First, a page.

Cyril Connolly later found a job as secretary/companion to Logan Pearsall Smith in June 1926. Pearsall would introduce and influence  Cyril Connolly literary ideas. Also, as the owner of the house, Big Chilling, in Hampshire, Pearsall gave the running of the house to  Cyril Connolly

Literary Career

 Cyril Connolly met the literary editor of New Statesman, Desmond MacCarthy, in August 1926. Desmond stayed in Big Chilling and would influence Connolly’s literary career as he gave him the opportunity write book reviews for the New Statesman. Still enthuse with traveling; he made a trip to Budapest and Eastern Europe and back to London. His employer, Pearsall, also traveled with him to Spain in the spring of 1927, where Connolly made a personal trip to North Africa and Italy.  In June 1927, Connolly’s first signed work, a review of Lawrence Sterne, for the New Statesman, was published.  

Cyril Connolly was appointed as a regular reviewer and later became a staff member of the New Statesman in August 1927. During this time, Cyril Connolly reviewed Elizabeth Bowen’s The Hotel. That aside,  Cyril Connolly worked on other individual projects like Green Ending, a travel book on Spain, a diary and A Partial Guide to the Balkans but none saw the light.  Cyril Connolly also contributed to several other publications under his name and other pen names.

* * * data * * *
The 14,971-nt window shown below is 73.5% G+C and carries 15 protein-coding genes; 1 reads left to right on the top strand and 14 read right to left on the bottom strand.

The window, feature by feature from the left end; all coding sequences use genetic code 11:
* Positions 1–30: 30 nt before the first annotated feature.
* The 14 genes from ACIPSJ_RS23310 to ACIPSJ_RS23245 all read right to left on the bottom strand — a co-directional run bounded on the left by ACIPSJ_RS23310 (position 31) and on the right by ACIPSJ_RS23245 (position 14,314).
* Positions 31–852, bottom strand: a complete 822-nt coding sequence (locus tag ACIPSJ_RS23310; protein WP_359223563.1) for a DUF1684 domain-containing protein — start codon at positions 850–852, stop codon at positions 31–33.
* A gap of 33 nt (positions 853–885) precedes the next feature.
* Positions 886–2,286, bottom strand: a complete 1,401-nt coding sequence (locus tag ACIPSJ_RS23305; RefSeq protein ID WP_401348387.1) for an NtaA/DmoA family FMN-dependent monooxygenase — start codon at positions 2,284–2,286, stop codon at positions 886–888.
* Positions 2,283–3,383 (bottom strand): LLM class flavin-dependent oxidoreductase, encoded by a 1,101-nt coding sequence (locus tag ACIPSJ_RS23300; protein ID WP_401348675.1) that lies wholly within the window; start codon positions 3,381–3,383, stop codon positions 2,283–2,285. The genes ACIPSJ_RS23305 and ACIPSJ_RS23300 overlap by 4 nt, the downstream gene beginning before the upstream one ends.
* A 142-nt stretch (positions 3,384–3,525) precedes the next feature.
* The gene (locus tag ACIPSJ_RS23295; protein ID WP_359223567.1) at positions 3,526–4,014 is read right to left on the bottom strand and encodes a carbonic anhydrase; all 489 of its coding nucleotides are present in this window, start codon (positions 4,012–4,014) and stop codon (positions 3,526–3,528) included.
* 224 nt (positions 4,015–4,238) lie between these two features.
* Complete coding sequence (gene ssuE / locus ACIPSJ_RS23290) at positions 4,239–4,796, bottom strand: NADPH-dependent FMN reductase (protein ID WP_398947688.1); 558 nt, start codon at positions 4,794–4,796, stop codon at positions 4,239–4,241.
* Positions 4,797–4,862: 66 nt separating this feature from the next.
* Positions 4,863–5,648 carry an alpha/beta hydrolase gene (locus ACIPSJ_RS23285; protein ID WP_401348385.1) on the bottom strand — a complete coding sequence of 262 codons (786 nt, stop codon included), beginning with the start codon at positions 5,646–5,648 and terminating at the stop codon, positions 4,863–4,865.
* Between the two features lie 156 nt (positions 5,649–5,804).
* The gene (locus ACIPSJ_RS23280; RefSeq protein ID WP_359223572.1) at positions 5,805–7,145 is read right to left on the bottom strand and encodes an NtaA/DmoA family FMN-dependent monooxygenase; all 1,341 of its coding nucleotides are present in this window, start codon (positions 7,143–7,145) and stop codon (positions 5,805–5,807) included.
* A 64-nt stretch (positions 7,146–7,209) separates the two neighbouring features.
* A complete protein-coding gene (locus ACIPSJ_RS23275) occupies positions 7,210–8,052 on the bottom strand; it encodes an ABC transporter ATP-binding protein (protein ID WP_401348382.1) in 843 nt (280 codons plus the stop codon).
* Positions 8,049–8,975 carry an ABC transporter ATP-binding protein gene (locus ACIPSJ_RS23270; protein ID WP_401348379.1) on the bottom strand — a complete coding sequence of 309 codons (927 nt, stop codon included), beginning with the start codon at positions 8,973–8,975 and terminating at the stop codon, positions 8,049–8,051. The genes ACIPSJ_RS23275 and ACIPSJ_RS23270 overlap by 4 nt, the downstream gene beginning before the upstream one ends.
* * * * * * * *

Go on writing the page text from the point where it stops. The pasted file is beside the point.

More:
Works

Cyril Connolly did several literally works, some of which never saw the light of the day. He worked onHumane Killer, The English Malady and The Rock Pool in 1934, but the latter was only that was published. The novel initially faced several rejections by publishers but finally got published by Jack Kahane in 1936, in Paris.  Cyril Connolly then came out with the non-fiction book, Enemies of Promise in 1938. Cyril Connolly came out with several other works including The Missing Diplomat, 1952, and Les Pavillons: French Pavilions of the Eighteenth Century. In 1962, with the support of Ian Fleming, wrote Bond Strikes Camp, which appeared in the London Magazine. The Shenval Press also published limited edition.

The Horizon

Cyril Connolly founded the literary magazine Horizon in 1940, with financial support from Peter Watson, who also served as a de facto art editor. Alongside Stephen Spender,  Cyril Connolly served as editor of Horizon until 1950 and Stephen in early 1941. Aside from that,  Cyril Connolly worked as the literary editor of The Observer from 1942 to 1943. Cyril Connolly came out with The Unquiet Grave under the penname Palinurus during the Second World War. He worked for Sunday Times as was joint chief book reviewer from 1952 until his death.

Personal Life

Cyril Connolly married three times, first to Jean Bakewell on April 5, 1930. Jean was also a travel enthusiast, and the couple enjoyed good travel life before settling atSanary, near Toulon, in France. The two had no children since Jean had undergone a gynecological operation in 1932. They divorced in 1939 and Connolly married his second wife Barbara Skelton in 1950. This marriage also ended in divorce and Connolly in 1959, married Deidre Craven. The two had two children. Cyril Connolly died on November 26, 1974, and was in Berwick Churchyard, Sussex. His papers and a personal library containing over 8,000have since his death been kept at the University of Tulsa.